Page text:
The History of Silver City, New Mexico | Gila Cliff Dwellings | Billy the Kid
Interior of Western New Mexico University Museum.

There are New Mexico towns larger than Silver City — it ranks 24th in population — but its history is as rich and deep as any. If you’re looking for a place to spend an interesting weekend, Silver City invites you. Here you can get a historical perspective of the region. Learn what to do in the area today in this story.

Long before the first Europeans arrived, people lived in what would become Silver City. They were the Mimbres people who lived here between 900 and 1100 CE. Centuries later, bands of Apaches hunted and camped. The land provided everything they needed . . . and they lived in harmony and peace.

The Spanish occupation of New Mexico centered along the Rio Grande. The Indigenous people to the west were pretty much ignored. But not for long. Anglos began arriving after the New Mexico Territory became part of the United States and after the Civil War — prospectors seeking silver, gold, and copper.

In 1870, Silver City was founded when silver ore deposits were discovered on the farm of John Bullard and his brother, James. While the town got established, John never lived to see its permanence. He was killed during an Apache raid in 1871. In fact, in 1908, Lettie Morrill, a Daughter of the American Revolution, told an audience John Bullard was placed in the first grave dug in Silver City.
The railroad reached the city in 1886, facilitating development of mines and smelting that continues to this day. You can stand in the observation area and look down into the 1,350-foot-deep Santa Rita Mine, from which people for centuries have extracted copper.

Billy The Kid

The city has its own Billy the Kid fables — or truths. Billy’s mother, Catherine Antrim, died of tuberculosis in 1874, leaving Billy and his brother, Joe, footloose and fancy free. The stories of Billy’s adventures overshadow any stories told about his brother. Billy once stole women’s clothes and paraded along Main Street while wearing them in clear violation of laws against both theft and men wearing women’s clothing.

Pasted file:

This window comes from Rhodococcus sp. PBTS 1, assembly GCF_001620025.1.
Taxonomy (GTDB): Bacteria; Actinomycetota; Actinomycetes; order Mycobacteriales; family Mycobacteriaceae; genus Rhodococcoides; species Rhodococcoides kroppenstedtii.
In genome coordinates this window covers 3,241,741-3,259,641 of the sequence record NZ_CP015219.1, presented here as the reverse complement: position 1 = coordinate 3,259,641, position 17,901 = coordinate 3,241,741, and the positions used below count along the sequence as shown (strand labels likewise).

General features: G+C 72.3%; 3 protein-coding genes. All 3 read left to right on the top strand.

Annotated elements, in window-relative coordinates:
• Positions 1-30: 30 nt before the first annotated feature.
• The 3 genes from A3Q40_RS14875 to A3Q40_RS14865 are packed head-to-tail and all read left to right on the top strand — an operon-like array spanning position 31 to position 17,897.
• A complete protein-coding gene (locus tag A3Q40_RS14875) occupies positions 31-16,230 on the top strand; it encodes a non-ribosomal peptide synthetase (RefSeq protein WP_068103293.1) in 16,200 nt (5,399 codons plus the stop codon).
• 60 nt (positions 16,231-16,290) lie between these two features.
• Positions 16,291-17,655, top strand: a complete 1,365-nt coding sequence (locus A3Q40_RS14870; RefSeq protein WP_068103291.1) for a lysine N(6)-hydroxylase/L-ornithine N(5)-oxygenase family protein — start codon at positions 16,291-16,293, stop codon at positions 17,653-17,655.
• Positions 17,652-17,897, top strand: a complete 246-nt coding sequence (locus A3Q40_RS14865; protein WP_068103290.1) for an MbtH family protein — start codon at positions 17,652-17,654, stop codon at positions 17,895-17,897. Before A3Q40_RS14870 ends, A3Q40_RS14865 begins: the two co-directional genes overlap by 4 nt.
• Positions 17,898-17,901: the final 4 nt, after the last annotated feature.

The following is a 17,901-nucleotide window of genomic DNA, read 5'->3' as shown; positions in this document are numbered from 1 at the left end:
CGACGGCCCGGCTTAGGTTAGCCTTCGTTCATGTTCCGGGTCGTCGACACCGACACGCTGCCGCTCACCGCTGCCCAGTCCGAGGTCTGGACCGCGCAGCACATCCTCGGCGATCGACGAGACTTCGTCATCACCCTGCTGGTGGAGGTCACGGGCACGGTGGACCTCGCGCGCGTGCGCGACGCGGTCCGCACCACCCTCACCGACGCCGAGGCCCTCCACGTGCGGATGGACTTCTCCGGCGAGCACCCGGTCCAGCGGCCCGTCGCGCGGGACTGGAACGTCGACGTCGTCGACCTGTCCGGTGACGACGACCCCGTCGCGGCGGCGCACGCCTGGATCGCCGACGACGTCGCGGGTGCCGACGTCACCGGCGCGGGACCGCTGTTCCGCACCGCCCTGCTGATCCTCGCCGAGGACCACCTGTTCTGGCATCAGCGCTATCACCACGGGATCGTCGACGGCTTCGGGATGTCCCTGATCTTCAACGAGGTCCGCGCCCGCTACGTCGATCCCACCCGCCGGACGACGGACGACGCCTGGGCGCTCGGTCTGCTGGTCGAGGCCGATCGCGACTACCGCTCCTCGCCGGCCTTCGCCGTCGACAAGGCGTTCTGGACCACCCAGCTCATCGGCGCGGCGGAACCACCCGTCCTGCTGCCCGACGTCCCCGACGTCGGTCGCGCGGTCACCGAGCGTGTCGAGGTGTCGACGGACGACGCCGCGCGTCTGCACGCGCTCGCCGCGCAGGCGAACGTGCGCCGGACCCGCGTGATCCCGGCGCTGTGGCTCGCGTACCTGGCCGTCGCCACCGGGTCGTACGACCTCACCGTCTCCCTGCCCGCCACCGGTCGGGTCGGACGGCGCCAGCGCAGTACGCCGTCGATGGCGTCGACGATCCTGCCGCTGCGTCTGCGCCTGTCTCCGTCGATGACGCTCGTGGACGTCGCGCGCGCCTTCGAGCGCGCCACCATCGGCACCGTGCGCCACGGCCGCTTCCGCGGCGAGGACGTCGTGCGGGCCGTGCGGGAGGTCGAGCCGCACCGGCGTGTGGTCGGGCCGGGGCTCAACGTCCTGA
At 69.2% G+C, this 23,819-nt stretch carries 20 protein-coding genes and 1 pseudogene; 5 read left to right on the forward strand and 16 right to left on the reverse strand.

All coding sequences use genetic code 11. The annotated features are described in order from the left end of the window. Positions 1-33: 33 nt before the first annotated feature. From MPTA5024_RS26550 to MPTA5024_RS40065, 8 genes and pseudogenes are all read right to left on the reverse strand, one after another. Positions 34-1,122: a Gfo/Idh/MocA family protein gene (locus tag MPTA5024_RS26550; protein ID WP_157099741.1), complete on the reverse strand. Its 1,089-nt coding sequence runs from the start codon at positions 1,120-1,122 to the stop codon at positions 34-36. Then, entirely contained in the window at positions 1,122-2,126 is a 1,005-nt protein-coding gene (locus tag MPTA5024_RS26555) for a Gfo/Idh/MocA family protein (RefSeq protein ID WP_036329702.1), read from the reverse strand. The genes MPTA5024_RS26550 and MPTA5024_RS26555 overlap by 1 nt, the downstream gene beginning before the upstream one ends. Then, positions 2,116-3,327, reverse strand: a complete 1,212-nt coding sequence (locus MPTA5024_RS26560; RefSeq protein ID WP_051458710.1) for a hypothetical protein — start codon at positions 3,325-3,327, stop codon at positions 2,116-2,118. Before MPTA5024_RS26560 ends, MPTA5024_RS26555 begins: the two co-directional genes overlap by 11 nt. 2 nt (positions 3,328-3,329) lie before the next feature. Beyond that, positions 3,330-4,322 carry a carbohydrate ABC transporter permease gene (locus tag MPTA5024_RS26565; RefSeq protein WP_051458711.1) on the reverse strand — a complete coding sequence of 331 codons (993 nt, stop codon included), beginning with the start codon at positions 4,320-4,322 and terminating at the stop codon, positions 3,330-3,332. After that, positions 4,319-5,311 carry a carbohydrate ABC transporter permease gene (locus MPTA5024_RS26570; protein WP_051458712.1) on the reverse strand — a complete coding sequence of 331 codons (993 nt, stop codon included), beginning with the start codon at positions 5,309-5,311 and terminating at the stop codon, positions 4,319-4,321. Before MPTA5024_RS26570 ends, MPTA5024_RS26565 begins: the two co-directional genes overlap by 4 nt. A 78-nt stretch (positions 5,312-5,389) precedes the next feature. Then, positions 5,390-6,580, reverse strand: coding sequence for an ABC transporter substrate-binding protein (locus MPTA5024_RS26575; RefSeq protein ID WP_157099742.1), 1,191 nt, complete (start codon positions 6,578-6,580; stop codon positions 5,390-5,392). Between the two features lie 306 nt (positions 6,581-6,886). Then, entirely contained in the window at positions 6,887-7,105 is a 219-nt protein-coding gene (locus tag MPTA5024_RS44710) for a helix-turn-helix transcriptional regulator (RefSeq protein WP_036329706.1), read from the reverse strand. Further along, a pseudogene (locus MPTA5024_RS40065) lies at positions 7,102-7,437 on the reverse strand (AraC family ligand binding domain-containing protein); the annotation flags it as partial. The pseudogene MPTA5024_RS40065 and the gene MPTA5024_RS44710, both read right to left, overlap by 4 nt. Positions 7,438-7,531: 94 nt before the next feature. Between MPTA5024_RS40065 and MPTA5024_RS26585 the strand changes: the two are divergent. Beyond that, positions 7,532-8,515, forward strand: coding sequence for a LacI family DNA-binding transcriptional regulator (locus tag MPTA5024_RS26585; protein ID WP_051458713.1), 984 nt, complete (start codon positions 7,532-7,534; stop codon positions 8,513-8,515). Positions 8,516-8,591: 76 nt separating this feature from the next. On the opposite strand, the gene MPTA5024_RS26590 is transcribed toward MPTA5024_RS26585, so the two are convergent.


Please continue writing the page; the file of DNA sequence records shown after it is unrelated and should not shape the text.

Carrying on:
Billy got involved with “Sombrero Jack,” who stole $200 in goods from a Chinese laundryman. Sombrero Jack promised Billy half the money if he would hide it. But his landlady found the money and turned Billy over to Sheriff Whitehill, who locked up the “likable kid for his own good.” Billy clambered up the jailhouse chimney and “skinned out” to Tombstone, where during an argument he killed a man who was beating him up, setting Billy off on a life of crime.

The Flood

Flooded street in Silver City, New Mexico
A flooded street in Silver City. Courtesy Silver City Museum.

Silver City originally had been designed with the main streets running north to south. It was also built without adequate planning for stormwater runoff. Both businesses and people learned to deal with the inconveniences of monsoon rains. One night in July 1895, a wall of water rushed through the downtown business district, leaving a trail of destruction and excavating a ditch 55 feet lower than Main Street.

Businesses responded to the unusual catastrophe by using their back doors facing Bullard Street as their main entrances.

The Big Ditch, as it came to be known, was used for a while as a dump. But the city didn’t like the eyesore and stopped that. In the 1970s, the Big Ditch was slated to be paved for a parking lot, but people liked the idea of a preserve and park better. So that’s what it is today. You can meander along walkways, bridges, and a burbling brook (until the next monsoon downpour, when it becomes a rushing river).

Visitors today will note the high sidewalks in the downtown area to accommodate monsoon floodwater.

Western New Mexico University Museum

Interior of Western New Mexico University Museum
Western New Mexico University Museum.

There are a few places you can go to explore the Silver City region’s history in depth. Western New Mexico University, originally New Mexico Normal School, houses perhaps the nation’s best collection of Mimbres pottery. The museum is in Fleming Hall, built in 1917 by legendary architecture firm Trost & Trost. Once the school’s gymnasium, its single room with a high ceiling made it the ideal location to house the pottery collection established in 1974.